Island wisdom, global purpose

Hawaiʻi Preparatory Academy was founded on March 12, 1949, when Bishop Harry Kennedy of the Episcopal Church and a group of Hawai‘i Island citizens signed the articles of incorporation for Hawai’i Episcopal Academy. Since then, the school has grown from five boarding students in a World War II building to about 600 students on two campuses encompassing more than 220 acres adjacent to the world-famous Parker Ranch. From its early days, the school was coed and served both day and boarding students in grades seven to twelve.

In 1954, James M. Taylor left Choate School in Connecticut to become headmaster, bringing with him strong values and educational ideals. For the next 20 years, HPA would thrive under the direction of Taylor, who believed strongly in both academic excellence and the development of character.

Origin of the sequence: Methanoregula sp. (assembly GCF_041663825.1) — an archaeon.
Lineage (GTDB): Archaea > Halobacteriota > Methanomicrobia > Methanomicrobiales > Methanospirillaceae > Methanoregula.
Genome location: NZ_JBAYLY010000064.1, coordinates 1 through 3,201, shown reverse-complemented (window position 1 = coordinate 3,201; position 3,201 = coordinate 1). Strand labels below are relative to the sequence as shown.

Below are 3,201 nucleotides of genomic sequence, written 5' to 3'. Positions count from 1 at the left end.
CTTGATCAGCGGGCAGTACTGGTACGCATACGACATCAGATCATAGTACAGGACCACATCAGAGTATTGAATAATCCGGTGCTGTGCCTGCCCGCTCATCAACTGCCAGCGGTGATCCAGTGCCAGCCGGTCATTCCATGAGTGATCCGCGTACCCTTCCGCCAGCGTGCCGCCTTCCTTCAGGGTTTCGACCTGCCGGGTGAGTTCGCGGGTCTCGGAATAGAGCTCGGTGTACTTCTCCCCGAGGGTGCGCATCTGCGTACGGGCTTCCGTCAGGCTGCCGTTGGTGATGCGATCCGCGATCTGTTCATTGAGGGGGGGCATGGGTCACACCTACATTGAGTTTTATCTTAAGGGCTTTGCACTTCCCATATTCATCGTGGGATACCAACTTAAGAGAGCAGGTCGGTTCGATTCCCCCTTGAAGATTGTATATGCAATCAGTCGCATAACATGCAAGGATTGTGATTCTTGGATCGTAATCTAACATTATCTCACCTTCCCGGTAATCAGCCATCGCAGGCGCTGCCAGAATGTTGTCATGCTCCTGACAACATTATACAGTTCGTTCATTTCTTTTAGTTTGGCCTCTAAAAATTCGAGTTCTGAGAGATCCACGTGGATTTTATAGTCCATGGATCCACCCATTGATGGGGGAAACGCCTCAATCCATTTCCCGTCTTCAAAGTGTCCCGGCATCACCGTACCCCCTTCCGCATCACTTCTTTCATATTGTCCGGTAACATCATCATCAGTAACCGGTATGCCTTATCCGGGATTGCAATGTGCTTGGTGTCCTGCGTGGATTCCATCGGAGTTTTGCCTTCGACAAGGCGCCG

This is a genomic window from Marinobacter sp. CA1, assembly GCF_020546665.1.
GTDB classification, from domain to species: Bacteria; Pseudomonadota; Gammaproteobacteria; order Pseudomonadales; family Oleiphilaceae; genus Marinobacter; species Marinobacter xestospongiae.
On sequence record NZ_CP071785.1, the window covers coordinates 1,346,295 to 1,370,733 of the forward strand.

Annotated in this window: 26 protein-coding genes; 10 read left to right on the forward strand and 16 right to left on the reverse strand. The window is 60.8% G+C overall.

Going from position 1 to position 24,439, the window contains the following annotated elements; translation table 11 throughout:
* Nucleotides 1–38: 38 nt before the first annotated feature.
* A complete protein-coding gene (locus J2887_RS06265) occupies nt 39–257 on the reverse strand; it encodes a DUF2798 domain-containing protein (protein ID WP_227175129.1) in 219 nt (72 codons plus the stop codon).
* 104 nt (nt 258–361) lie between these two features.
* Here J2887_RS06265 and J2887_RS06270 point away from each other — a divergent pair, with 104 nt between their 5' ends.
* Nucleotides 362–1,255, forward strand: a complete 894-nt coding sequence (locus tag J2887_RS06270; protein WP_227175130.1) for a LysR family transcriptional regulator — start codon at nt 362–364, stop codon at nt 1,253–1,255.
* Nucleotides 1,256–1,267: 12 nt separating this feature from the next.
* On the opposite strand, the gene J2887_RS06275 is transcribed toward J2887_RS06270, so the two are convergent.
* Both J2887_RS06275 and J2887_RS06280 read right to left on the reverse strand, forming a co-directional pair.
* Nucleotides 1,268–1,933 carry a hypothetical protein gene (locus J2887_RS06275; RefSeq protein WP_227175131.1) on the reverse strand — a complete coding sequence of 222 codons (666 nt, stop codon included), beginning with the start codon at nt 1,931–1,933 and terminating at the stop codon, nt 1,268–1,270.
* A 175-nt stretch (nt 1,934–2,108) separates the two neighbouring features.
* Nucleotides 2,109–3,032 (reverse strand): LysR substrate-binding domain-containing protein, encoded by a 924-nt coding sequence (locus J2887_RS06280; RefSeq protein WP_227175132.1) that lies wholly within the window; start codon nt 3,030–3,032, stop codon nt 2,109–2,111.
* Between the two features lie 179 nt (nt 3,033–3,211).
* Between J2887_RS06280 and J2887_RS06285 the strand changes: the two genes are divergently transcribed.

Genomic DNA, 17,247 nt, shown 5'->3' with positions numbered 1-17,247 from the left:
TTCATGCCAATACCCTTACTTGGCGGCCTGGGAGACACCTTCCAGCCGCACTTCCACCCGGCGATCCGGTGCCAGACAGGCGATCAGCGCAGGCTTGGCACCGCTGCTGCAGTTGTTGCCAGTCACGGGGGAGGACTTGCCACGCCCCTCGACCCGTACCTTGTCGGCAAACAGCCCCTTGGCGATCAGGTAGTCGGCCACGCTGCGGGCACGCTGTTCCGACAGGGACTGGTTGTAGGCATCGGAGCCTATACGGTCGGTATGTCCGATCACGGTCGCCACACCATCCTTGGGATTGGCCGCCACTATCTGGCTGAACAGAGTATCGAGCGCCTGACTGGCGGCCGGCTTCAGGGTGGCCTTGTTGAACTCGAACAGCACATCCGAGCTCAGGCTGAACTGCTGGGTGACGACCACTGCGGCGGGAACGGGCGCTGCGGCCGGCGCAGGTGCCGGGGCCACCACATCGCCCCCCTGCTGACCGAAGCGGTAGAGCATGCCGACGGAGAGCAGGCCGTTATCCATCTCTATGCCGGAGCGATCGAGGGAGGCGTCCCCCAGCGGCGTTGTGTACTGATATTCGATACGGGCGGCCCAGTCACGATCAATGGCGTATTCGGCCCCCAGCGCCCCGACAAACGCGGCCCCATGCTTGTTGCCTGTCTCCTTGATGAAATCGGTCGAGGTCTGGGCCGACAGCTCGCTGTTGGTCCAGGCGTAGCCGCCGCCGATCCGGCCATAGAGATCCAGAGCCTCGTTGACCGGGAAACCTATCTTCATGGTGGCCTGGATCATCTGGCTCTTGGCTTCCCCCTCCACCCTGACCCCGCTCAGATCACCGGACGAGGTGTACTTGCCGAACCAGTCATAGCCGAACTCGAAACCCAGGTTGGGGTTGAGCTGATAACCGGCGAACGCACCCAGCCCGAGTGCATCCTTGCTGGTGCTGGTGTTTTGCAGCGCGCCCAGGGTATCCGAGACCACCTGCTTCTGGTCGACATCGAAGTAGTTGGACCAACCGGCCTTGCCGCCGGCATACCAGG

In 1957, two Honolulu firms pledged substantial financial assistance and the church gave its direction to a new governing board. The school was then independently incorporated and the name changed to Hawai‘i Preparatory Academy. The board of governors purchased 55 acres in the foothills of Waimea and announced their plans to build a new campus. Iconic Honolulu architect Vladimir N. Ossipoff was hired to plan the campus site and to design HPA’s core buildings.

HPA acquired the Waimea Village Inn in 1976 and transformed these buildings into HPA’s Village Campus, which now houses HPA’s Lower and Middle Schools in the heart of Waimea, serving kindergarten through eighth grade.

Today, HPA serves not only students from Hawai‘i, but a broad cross section of our global human family. We believe Hawai‘i has much to teach the world—from sustainability leadership to multicultural inclusion to scientific breakthroughs. Surrounded by some of the rarest species and ecosystems on our planet, as well as centuries-old Hawaiian wisdom in agroecology, wayfinding, and many other arts, HPA is a place to gain both academic skills and life-long passion and perspective. Our graduates leave here ready to thrive in college and, ultimately, to shape their professions and communities, no matter where life takes them.